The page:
Investors on Thursday (4 May) expressed a muted sentiment in response to declines in the Nasdaq and S&P 500 on Wednesday.
The US Federal Reserve decided to leave its monetary policy unchanged, leaving within the 0.75% to 1% range during the Federal Open Market Committee meeting on Wednesday. The decision was in line with expectations, as the Fed noted the slowdown in US growth to 0.7% for the first quarter of 2017.
The mild contraction of the Chinese services sector and the anticipation of the French presidential vote on Sunday also seemed to weigh on investor sentiments.
Other fundamentals may also have influenced the movement of the indices.
"May is a notoriously cruel month for Asia with foreign exchange, equities and domestic bonds all losing in historical average returns", remarked analysts from the Bank of America Merrill Lynch in a note to Reuters.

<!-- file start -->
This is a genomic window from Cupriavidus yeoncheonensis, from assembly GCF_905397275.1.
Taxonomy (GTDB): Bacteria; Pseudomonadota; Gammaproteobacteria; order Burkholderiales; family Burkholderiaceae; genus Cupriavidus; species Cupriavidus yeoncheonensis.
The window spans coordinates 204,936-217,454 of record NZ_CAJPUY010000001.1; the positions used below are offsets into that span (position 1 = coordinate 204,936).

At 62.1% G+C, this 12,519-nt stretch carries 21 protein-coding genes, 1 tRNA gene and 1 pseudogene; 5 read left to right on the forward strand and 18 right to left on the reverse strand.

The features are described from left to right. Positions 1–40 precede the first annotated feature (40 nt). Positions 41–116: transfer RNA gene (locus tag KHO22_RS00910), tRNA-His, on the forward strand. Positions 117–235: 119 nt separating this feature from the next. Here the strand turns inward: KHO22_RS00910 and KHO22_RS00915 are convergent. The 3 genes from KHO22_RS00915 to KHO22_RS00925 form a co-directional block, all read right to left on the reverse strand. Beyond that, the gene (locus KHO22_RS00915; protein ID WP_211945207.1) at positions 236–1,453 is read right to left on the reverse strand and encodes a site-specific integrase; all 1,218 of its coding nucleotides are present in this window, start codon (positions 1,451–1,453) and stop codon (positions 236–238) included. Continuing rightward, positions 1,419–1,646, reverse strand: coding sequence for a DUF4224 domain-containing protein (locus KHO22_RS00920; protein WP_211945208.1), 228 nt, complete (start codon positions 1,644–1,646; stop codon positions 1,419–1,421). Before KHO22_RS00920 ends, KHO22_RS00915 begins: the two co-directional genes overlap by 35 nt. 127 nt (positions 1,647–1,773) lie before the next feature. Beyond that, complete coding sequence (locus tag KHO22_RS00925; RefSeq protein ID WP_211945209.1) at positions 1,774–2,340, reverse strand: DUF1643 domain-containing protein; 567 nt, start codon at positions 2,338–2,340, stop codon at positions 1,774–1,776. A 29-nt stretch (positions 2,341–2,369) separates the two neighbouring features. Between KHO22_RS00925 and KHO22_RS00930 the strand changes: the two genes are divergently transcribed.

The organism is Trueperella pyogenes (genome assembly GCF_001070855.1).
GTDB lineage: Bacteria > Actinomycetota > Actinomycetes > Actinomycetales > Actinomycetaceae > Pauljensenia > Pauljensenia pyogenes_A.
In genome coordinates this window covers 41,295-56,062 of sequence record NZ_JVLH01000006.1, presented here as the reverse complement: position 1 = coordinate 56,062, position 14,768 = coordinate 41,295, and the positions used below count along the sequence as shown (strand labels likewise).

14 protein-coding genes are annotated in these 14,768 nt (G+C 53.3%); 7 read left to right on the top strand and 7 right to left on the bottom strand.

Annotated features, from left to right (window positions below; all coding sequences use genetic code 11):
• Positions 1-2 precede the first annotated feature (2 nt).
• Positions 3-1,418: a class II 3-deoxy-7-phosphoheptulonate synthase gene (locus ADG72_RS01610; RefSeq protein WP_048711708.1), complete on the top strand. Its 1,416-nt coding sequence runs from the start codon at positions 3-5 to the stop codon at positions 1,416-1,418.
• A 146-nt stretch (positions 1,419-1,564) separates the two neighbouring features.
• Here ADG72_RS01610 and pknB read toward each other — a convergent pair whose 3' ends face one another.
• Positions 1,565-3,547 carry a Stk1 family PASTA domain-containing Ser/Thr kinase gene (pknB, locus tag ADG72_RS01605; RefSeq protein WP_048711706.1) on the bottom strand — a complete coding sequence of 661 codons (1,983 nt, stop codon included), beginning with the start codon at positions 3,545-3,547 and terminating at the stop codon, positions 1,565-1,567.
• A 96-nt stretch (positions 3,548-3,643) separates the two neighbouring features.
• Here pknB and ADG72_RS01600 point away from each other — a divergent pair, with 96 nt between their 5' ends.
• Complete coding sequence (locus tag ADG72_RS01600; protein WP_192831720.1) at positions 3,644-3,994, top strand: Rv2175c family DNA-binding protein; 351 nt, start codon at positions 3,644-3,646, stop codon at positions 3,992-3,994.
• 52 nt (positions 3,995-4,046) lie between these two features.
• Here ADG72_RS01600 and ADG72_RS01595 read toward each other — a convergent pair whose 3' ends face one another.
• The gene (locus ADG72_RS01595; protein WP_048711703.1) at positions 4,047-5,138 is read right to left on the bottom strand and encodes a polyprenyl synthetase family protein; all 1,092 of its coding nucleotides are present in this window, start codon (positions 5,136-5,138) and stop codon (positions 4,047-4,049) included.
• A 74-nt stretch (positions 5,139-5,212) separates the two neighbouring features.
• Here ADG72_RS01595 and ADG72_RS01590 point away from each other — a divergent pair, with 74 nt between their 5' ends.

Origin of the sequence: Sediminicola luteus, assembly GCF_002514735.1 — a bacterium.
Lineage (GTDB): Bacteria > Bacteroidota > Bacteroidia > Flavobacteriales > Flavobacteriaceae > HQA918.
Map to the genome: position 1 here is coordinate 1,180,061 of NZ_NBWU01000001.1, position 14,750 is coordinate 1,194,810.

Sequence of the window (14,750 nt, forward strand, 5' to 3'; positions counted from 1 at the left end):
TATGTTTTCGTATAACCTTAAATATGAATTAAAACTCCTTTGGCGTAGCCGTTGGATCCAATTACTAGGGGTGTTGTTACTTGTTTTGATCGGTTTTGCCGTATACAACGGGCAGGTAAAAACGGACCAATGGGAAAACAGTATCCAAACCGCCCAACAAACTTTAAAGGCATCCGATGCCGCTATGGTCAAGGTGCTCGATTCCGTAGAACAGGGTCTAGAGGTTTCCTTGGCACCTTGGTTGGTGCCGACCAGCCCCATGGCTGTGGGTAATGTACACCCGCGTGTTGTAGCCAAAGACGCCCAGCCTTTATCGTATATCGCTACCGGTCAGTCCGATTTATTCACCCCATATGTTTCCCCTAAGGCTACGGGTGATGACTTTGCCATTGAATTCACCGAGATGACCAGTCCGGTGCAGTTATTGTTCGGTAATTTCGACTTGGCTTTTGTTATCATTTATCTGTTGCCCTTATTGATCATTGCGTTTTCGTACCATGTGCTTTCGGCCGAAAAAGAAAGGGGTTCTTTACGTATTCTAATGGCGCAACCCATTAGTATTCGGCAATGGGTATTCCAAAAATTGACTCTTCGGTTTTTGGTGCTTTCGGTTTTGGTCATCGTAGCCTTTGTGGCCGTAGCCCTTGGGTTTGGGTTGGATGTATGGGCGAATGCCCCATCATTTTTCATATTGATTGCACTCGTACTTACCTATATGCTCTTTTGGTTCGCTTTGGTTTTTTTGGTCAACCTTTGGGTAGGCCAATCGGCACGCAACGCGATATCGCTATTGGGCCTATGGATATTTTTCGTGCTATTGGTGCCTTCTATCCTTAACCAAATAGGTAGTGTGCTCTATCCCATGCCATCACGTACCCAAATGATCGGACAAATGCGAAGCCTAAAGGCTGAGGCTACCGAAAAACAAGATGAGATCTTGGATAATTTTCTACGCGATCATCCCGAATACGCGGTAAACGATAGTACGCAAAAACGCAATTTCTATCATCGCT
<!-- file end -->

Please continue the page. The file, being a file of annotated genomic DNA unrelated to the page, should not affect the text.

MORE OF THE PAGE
The Tokyo Stock Exchange remains closed for the Golden Week holiday.
The following index quotes were logged on 7.40am BST.
Hong Kong: Hang Seng- Down by 0.40% to 24,597.53
Banking and financial services firms HSBC Holdings PLC (+2.17%), BOC Hong Kong Holdings Ltd (+0.78%), and The Bank of East Asia Ltd (+0.62%) emerged as the index's strongest performers.
Internet giant Tencent Holdings (-1.61%) was one of the weakest performers.
China: Shanghai Composite- Down by 0.19% to 3,129.427
Australia: S&P/ASX- Down by 0.27% to 5,876.400
The Australian Bureau of Statistics revealed on Thursday that the nation's trade surplus was reported at AUD 3.1bn (£1.7bn) in the month of March, down by 15% on a yearly basis.
Singapore: Straits Times Index- Down by 0.43% to 3,223.98
A survey by Nikkei revealed that the private sector in Singapore expanded in April, as the Purchasing Managers' Index increased from 52.2 in March to 52.6 in April.
India: Sensex- Up by 0.56% to 30,062.87
Data from IHS Markit revealed on Thursday that the Indian private sector experienced a slowdown in growth during the month of April. The composite index output fell from 52.3 in March to 51.3 in April. Moreover, the Nikkei Services Purchasing Managers' Index fell from 51.5 in March to 50.2 in April.